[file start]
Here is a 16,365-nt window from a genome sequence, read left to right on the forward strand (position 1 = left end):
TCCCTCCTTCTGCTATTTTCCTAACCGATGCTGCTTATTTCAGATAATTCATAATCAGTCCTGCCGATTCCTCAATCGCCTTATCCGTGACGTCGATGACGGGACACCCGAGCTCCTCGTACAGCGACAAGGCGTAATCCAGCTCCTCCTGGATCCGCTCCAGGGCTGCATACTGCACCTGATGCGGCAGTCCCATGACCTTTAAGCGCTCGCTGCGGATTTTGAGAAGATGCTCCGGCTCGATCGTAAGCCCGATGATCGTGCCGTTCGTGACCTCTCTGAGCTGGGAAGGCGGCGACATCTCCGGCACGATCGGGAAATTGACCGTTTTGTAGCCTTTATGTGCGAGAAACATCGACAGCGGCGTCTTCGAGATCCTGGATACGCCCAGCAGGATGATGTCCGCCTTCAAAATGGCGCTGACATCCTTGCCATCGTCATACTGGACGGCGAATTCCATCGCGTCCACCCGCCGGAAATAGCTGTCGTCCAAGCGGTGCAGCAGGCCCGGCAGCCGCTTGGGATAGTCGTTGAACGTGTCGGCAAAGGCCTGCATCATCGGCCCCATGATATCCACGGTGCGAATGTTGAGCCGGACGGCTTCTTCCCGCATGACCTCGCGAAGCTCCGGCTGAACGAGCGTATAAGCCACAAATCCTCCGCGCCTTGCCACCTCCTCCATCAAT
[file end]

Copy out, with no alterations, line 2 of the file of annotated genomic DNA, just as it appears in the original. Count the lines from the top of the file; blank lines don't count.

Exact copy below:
TCCCTCCTTCTGCTATTTTCCTAACCGATGCTGCTTATTTCAGATAATTCATAATCAGTCCTGCCGATTCCTCAATCGCCTTATCCGTGACGTCGATGACGGGACACCCGAGCTCCTCGTACAGCGACAAGGCGTAATCCAGCTCCTCCTGGATCCGCTCCAGGGCTGCATACTGCACCTGATGCGGCAGTCCCATGACCTTTAAGCGCTCGCTGCGGATTTTGAGAAGATGCTCCGGCTCGATCGTAAGCCCGATGATCGTGCCGTTCGTGACCTCTCTGAGCTGGGAAGGCGGCGACATCTCCGGCACGATCGGGAAATTGACCGTTTTGTAGCCTTTATGTGCGAGAAACATCGACAGCGGCGTCTTCGAGATCCTGGATACGCCCAGCAGGATGATGTCCGCCTTCAAAATGGCGCTGACATCCTTGCCATCGTCATACTGGACGGCGAATTCCATCGCGTCCACCCGCCGGAAATAGCTGTCGTCCAAGCGGTGCAGCAGGCCCGGCAGCCGCTTGGGATAGTCGTTGAACGTGTCGGCAAAGGCCTGCATCATCGGCCCCATGATATCCACGGTGCGAATGTTGAGCCGGACGGCTTCTTCCCGCATGACCTCGCGAAGCTCCGGCTGAACGAGCGTATAAGCCACAAATCCTCCGCGCCTTGCCACCTCCTCCATCAAT